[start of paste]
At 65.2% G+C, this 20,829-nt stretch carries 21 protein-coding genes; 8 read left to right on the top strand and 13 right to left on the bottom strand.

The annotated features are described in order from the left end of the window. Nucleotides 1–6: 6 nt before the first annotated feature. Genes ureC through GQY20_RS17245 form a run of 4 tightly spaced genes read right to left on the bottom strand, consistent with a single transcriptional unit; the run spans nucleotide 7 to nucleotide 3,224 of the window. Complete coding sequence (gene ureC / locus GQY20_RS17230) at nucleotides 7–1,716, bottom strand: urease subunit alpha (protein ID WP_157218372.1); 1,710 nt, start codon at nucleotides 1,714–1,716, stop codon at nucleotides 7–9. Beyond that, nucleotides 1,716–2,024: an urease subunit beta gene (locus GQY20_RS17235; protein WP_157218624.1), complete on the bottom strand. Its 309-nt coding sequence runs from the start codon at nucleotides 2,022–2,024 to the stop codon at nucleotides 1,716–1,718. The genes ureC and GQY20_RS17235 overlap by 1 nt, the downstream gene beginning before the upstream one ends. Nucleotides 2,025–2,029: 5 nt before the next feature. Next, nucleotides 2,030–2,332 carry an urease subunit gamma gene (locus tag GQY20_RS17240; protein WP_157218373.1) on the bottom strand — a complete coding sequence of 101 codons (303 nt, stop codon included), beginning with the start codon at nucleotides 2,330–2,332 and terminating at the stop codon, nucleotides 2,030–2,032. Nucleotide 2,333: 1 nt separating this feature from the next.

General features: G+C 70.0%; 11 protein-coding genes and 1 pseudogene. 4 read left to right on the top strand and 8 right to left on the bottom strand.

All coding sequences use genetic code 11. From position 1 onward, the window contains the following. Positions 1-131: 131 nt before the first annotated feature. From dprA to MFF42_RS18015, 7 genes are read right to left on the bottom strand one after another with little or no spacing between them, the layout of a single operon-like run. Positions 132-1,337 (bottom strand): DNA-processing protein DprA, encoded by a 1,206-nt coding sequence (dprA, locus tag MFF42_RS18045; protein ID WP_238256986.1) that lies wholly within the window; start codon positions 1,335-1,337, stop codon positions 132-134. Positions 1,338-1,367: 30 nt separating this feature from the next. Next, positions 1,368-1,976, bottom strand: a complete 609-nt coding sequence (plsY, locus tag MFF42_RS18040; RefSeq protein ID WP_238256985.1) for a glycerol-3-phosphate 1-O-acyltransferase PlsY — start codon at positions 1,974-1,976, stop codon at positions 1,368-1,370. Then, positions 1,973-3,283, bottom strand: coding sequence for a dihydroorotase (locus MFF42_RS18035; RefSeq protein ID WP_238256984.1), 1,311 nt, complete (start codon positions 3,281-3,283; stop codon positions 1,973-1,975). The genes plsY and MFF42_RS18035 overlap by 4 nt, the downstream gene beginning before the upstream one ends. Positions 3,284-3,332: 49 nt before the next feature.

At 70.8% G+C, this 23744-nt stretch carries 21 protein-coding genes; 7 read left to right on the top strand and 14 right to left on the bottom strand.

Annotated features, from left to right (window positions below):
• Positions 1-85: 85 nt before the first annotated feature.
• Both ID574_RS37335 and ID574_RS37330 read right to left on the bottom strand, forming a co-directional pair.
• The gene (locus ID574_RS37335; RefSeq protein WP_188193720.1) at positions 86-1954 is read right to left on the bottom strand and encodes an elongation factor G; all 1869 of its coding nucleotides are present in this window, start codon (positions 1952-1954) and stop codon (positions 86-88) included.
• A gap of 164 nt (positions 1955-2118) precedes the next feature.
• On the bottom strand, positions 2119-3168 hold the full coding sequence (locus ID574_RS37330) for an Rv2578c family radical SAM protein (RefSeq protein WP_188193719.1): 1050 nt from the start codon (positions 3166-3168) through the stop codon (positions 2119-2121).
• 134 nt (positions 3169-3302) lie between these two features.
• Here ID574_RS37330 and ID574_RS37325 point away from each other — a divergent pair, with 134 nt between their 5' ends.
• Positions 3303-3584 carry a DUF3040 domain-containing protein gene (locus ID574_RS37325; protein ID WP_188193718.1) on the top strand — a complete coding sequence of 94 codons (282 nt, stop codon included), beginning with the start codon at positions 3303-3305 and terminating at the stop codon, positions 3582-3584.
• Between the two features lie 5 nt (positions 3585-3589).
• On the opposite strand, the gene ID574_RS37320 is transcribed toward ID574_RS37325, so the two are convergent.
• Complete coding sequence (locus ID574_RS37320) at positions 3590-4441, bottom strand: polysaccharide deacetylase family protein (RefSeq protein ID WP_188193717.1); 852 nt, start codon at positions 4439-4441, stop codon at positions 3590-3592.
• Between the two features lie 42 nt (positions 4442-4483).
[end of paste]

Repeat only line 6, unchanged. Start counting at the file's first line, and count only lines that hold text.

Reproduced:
Annotated features, from left to right (window positions below):